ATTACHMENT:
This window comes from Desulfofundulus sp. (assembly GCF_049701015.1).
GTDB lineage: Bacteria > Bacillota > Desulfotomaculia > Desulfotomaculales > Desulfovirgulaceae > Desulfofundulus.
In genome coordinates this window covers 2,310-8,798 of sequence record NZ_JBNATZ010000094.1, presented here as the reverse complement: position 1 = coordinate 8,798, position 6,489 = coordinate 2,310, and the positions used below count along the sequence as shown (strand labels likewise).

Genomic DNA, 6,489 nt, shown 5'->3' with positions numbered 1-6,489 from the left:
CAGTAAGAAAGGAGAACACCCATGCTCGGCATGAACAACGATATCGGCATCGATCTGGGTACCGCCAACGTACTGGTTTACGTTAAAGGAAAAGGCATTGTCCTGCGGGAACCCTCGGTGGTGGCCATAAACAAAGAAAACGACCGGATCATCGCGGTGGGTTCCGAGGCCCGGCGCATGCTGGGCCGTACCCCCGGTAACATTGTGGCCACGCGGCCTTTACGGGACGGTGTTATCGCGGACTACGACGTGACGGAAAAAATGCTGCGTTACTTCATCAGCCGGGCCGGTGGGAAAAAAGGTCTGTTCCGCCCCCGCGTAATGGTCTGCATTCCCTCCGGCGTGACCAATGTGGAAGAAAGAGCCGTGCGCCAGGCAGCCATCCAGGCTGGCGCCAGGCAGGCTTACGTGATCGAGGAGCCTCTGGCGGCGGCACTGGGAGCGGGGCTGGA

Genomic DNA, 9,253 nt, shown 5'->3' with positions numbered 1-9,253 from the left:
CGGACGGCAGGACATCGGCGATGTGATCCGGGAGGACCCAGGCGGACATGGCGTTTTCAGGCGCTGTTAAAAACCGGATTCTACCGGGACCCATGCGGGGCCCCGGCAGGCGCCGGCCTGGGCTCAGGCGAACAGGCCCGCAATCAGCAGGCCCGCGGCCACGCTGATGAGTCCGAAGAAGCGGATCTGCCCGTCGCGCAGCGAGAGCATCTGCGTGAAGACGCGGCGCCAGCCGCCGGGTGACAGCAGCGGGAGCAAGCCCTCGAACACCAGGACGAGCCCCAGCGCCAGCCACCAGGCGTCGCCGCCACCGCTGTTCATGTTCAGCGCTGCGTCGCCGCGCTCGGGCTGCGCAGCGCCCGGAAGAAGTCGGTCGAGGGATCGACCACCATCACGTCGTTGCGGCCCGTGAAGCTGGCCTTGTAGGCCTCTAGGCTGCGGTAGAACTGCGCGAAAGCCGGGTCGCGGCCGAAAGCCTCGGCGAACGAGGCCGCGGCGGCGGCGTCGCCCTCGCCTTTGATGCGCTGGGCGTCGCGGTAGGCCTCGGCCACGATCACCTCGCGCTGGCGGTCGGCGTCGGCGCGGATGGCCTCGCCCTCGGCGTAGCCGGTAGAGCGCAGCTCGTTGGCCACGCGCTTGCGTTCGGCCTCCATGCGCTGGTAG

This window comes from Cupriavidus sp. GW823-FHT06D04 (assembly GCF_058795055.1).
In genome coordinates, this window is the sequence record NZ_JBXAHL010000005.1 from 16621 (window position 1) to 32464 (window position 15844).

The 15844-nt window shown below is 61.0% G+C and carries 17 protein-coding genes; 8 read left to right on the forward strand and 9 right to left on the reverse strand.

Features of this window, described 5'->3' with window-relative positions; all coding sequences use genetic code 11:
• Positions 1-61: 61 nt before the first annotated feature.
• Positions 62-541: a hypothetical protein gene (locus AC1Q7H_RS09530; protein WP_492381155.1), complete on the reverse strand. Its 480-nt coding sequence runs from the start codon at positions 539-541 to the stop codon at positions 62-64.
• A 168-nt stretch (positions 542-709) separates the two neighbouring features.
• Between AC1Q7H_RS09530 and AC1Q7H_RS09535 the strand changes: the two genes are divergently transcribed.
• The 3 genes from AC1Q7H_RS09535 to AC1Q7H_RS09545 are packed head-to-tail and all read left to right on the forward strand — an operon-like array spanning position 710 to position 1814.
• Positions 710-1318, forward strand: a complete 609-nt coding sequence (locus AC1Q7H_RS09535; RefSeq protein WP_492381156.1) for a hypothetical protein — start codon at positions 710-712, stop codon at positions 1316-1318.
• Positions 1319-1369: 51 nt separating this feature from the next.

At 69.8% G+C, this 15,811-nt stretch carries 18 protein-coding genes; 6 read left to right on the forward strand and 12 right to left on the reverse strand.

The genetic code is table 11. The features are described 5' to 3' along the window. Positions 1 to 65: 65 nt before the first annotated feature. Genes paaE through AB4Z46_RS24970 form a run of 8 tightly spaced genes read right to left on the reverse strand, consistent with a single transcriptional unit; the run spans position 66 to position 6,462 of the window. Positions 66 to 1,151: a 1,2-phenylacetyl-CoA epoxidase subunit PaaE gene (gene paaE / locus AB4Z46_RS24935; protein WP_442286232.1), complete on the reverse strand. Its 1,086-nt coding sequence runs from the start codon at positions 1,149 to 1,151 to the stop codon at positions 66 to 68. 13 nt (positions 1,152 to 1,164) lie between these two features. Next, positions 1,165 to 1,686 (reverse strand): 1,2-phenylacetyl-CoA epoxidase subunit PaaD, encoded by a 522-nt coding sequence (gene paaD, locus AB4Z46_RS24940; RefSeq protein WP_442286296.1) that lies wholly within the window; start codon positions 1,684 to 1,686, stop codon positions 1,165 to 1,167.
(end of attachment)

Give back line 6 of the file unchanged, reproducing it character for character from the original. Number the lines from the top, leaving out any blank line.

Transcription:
Genomic DNA, 9,253 nt, shown 5'->3' with positions numbered 1-9,253 from the left: